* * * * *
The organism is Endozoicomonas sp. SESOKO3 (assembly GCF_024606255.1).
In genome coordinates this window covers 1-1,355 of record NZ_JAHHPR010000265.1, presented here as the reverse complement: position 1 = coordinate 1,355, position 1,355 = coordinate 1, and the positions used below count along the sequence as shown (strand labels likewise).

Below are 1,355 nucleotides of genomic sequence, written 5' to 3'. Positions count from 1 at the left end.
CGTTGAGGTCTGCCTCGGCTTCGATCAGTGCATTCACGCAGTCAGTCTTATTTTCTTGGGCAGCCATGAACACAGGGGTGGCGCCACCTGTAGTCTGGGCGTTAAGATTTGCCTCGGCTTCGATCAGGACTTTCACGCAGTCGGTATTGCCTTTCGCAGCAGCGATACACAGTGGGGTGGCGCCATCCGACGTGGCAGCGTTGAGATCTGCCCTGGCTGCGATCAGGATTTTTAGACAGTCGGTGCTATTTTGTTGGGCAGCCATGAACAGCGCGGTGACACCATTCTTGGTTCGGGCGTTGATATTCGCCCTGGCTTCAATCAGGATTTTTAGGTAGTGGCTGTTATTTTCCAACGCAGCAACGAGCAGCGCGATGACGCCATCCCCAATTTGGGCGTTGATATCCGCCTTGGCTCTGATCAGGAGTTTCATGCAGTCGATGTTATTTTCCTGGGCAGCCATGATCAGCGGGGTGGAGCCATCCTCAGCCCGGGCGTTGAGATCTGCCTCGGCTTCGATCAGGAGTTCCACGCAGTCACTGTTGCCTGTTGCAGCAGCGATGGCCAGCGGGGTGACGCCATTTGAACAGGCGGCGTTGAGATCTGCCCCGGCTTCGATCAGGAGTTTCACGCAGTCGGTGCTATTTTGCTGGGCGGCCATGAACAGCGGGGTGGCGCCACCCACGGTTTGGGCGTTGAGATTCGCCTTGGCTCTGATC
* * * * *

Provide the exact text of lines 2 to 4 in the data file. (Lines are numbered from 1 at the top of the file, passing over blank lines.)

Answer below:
In genome coordinates this window covers 1-1,355 of record NZ_JAHHPR010000265.1, presented here as the reverse complement: position 1 = coordinate 1,355, position 1,355 = coordinate 1, and the positions used below count along the sequence as shown (strand labels likewise).

Below are 1,355 nucleotides of genomic sequence, written 5' to 3'. Positions count from 1 at the left end.
CGTTGAGGTCTGCCTCGGCTTCGATCAGTGCATTCACGCAGTCAGTCTTATTTTCTTGGGCAGCCATGAACACAGGGGTGGCGCCACCTGTAGTCTGGGCGTTAAGATTTGCCTCGGCTTCGATCAGGACTTTCACGCAGTCGGTATTGCCTTTCGCAGCAGCGATACACAGTGGGGTGGCGCCATCCGACGTGGCAGCGTTGAGATCTGCCCTGGCTGCGATCAGGATTTTTAGACAGTCGGTGCTATTTTGTTGGGCAGCCATGAACAGCGCGGTGACACCATTCTTGGTTCGGGCGTTGATATTCGCCCTGGCTTCAATCAGGATTTTTAGGTAGTGGCTGTTATTTTCCAACGCAGCAACGAGCAGCGCGATGACGCCATCCCCAATTTGGGCGTTGATATCCGCCTTGGCTCTGATCAGGAGTTTCATGCAGTCGATGTTATTTTCCTGGGCAGCCATGATCAGCGGGGTGGAGCCATCCTCAGCCCGGGCGTTGAGATCTGCCTCGGCTTCGATCAGGAGTTCCACGCAGTCACTGTTGCCTGTTGCAGCAGCGATGGCCAGCGGGGTGACGCCATTTGAACAGGCGGCGTTGAGATCTGCCCCGGCTTCGATCAGGAGTTTCACGCAGTCGGTGCTATTTTGCTGGGCGGCCATGAACAGCGGGGTGGCGCCACCCACGGTTTGGGCGTTGAGATTCGCCTTGGCTCTGATC